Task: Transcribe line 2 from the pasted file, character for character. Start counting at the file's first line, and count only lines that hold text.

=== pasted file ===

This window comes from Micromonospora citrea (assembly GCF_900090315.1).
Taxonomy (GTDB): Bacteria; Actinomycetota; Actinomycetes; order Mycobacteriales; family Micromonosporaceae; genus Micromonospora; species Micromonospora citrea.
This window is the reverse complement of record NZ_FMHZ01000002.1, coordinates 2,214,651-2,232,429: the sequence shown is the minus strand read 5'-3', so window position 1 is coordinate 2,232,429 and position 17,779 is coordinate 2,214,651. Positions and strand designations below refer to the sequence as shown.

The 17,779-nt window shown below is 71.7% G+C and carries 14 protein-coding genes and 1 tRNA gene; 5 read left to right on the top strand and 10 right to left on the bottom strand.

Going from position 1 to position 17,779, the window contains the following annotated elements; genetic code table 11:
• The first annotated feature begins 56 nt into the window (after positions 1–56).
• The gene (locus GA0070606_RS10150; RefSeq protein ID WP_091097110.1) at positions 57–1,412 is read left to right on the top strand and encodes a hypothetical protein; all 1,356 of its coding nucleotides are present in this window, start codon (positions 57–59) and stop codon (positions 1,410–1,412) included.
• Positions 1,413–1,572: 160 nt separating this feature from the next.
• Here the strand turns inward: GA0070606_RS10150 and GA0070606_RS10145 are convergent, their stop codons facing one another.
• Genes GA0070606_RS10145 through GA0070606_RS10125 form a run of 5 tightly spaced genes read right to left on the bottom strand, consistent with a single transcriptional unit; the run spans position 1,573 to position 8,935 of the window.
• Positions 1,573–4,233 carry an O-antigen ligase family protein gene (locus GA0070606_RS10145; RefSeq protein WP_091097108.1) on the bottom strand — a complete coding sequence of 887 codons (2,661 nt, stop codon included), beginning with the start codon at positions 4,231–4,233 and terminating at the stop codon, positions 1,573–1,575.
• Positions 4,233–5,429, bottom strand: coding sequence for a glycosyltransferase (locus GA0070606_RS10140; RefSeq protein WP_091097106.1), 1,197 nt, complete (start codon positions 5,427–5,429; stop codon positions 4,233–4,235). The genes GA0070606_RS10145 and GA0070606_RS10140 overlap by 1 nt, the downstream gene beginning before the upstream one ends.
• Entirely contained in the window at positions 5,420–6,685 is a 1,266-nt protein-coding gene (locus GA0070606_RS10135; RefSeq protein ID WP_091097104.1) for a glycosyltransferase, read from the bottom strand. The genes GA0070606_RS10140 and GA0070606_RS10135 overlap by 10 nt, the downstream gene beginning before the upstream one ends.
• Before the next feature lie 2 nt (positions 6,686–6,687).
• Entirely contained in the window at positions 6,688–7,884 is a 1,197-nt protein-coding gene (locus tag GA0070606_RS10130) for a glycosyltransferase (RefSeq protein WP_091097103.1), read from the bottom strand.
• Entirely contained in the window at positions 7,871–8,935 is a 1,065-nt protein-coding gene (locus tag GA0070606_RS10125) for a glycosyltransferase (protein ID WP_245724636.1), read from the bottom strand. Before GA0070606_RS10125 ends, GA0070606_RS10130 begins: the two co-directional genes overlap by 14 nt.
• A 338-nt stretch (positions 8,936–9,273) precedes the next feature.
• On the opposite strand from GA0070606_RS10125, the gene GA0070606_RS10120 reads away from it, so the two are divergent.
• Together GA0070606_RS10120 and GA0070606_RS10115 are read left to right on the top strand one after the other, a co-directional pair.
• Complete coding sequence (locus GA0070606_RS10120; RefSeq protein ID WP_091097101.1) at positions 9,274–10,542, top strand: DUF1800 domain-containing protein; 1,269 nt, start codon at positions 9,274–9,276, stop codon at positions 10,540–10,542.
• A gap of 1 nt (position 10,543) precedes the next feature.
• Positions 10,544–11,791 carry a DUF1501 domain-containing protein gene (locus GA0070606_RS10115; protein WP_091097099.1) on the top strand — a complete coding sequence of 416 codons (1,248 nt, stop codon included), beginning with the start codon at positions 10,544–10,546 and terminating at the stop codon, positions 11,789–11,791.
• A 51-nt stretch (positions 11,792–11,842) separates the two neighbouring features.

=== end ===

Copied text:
Taxonomy (GTDB): Bacteria; Actinomycetota; Actinomycetes; order Mycobacteriales; family Micromonosporaceae; genus Micromonospora; species Micromonospora citrea.